The most recent press releases about innovation >>>

Die letzten 5 Focus-News des innovations-reports im Überblick:

Im Focus: LaserTAB: More efficient and precise contacts thanks to human-robot collaboration

At the productronica trade fair in Munich this November, the Fraunhofer Institute for Laser Technology ILT will be presenting Laser-Based Tape-Automated Bonding, LaserTAB for short. The experts from Aachen will be demonstrating how new battery cells and power electronics can be micro-welded more efficiently and precisely than ever before thanks to new optics and robot support.

Fraunhofer ILT from Aachen relies on a clever combination of robotics and a laser scanner with new optics as well as process monitoring, which it has developed...

Im Focus: The pyrenoid is a carbon-fixing liquid droplet

Plants and algae use the enzyme Rubisco to fix carbon dioxide, removing it from the atmosphere and converting it into biomass. Algae have figured out a way to increase the efficiency of carbon fixation. They gather most of their Rubisco into a ball-shaped microcompartment called the pyrenoid, which they flood with a high local concentration of carbon dioxide. A team of scientists at Princeton University, the Carnegie Institution for Science, Stanford University and the Max Plank Institute of Biochemistry have unravelled the mysteries of how the pyrenoid is assembled. These insights can help to engineer crops that remove more carbon dioxide from the atmosphere while producing more food.

A warming planet

Im Focus: Highly precise wiring in the Cerebral Cortex

Our brains house extremely complex neuronal circuits, whose detailed structures are still largely unknown. This is especially true for the so-called cerebral cortex of mammals, where among other things vision, thoughts or spatial orientation are being computed. Here the rules by which nerve cells are connected to each other are only partly understood. A team of scientists around Moritz Helmstaedter at the Frankfiurt Max Planck Institute for Brain Research and Helene Schmidt (Humboldt University in Berlin) have now discovered a surprisingly precise nerve cell connectivity pattern in the part of the cerebral cortex that is responsible for orienting the individual animal or human in space.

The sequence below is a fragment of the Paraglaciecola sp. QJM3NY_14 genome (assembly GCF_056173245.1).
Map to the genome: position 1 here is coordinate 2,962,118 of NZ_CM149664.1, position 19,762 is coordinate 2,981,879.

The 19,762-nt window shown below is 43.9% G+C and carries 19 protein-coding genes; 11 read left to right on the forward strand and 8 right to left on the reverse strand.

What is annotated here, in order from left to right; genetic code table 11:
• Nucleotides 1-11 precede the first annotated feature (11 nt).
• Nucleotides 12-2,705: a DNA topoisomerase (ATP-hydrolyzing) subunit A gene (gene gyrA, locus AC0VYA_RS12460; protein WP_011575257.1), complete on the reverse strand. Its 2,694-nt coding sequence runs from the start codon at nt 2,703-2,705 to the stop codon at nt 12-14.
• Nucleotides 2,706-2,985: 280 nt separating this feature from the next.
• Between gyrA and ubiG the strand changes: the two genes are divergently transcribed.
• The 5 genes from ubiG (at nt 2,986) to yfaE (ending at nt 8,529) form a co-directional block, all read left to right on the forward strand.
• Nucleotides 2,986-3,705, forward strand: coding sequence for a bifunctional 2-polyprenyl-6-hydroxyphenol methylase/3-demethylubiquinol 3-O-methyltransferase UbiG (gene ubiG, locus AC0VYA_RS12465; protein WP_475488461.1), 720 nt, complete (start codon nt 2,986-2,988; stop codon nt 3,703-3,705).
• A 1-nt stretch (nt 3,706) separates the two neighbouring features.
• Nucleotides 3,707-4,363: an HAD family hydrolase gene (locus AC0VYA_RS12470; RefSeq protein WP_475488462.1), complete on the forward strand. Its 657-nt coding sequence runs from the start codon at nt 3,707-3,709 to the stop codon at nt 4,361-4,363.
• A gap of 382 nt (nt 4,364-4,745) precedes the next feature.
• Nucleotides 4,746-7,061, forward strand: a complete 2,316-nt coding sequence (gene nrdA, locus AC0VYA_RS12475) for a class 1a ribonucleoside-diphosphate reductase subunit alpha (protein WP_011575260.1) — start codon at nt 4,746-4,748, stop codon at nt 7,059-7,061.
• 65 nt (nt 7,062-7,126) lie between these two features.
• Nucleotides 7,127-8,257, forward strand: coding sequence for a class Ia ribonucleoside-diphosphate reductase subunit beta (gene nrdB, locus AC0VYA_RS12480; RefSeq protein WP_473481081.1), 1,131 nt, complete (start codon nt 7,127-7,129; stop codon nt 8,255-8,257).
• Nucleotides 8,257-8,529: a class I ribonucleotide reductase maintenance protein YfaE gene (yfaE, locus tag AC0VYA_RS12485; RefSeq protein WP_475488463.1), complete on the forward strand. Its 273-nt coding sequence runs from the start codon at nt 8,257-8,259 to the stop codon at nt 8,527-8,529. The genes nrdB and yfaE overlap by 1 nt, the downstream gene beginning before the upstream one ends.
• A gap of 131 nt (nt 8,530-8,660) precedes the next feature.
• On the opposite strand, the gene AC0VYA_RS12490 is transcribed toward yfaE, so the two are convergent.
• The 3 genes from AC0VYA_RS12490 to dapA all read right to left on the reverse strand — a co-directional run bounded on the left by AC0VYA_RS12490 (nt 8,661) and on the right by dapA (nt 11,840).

The researchers report online in Nature (Schmidt et al., 2017. Axonal synapse sorting in medial entorhinal cortex, DOI: 10.1038/nature24005) that synapses in...

Im Focus: Tiny lasers from a gallery of whispers

New technique promises tunable laser devices

Whispering gallery mode (WGM) resonators are used to make tiny micro-lasers, sensors, switches, routers and other devices. These tiny structures rely on a...

Im Focus: Ultrafast snapshots of relaxing electrons in solids

Using ultrafast flashes of laser and x-ray radiation, scientists at the Max Planck Institute of Quantum Optics (Garching, Germany) took snapshots of the briefest electron motion inside a solid material to date. The electron motion lasted only 750 billionths of the billionth of a second before it fainted, setting a new record of human capability to capture ultrafast processes inside solids!

When x-rays shine onto solid materials or large molecules, an electron is pushed away from its original place near the nucleus of the atom, leaving a hole...

All Focus news of the innovation-report >>>

Anzeige

Anzeige

Event News

“Lasers in Composites Symposium” in Aachen – from Science to Application

19.09.2017 | Event News

I-ESA 2018 – Call for Papers

12.09.2017 | Event News

EMBO at Basel Life, a new conference on current and emerging life science research

06.09.2017 | Event News

 
Latest News

An international team of physicists a coherent amplification effect in laser excited dielectrics

25.09.2017 | Physics and Astronomy

LaserTAB: More efficient and precise contacts thanks to human-robot collaboration

25.09.2017 | Trade Fair News

Highest-energy cosmic rays have extragalactic origin

25.09.2017 | Physics and Astronomy

VideoLinks
B2B-VideoLinks
More VideoLinks >>>